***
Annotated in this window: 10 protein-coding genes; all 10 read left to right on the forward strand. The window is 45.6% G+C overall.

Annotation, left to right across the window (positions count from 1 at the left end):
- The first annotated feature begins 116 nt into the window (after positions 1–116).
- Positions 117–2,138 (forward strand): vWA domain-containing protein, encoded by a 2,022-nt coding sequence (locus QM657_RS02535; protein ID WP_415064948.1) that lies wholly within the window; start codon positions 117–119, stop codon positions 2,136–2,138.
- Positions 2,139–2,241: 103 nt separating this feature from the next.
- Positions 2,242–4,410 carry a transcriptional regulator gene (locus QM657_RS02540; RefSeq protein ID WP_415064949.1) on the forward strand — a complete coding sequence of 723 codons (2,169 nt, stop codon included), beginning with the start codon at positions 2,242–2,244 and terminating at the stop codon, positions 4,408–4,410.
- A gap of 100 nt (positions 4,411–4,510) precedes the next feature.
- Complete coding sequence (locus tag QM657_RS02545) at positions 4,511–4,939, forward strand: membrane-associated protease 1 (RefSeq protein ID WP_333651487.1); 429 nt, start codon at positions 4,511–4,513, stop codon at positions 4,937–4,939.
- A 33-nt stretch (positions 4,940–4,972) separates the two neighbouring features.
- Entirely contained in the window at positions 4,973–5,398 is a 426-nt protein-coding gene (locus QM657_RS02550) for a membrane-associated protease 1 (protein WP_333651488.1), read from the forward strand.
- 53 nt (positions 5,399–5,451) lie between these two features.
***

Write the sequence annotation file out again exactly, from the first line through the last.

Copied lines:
Annotated in this window: 10 protein-coding genes; all 10 read left to right on the forward strand. The window is 45.6% G+C overall.

Annotation, left to right across the window (positions count from 1 at the left end):
- The first annotated feature begins 116 nt into the window (after positions 1–116).
- Positions 117–2,138 (forward strand): vWA domain-containing protein, encoded by a 2,022-nt coding sequence (locus QM657_RS02535; protein ID WP_415064948.1) that lies wholly within the window; start codon positions 117–119, stop codon positions 2,136–2,138.
- Positions 2,139–2,241: 103 nt separating this feature from the next.
- Positions 2,242–4,410 carry a transcriptional regulator gene (locus QM657_RS02540; RefSeq protein ID WP_415064949.1) on the forward strand — a complete coding sequence of 723 codons (2,169 nt, stop codon included), beginning with the start codon at positions 2,242–2,244 and terminating at the stop codon, positions 4,408–4,410.
- A gap of 100 nt (positions 4,411–4,510) precedes the next feature.
- Complete coding sequence (locus tag QM657_RS02545) at positions 4,511–4,939, forward strand: membrane-associated protease 1 (RefSeq protein ID WP_333651487.1); 429 nt, start codon at positions 4,511–4,513, stop codon at positions 4,937–4,939.
- A 33-nt stretch (positions 4,940–4,972) separates the two neighbouring features.
- Entirely contained in the window at positions 4,973–5,398 is a 426-nt protein-coding gene (locus QM657_RS02550) for a membrane-associated protease 1 (protein WP_333651488.1), read from the forward strand.
- 53 nt (positions 5,399–5,451) lie between these two features.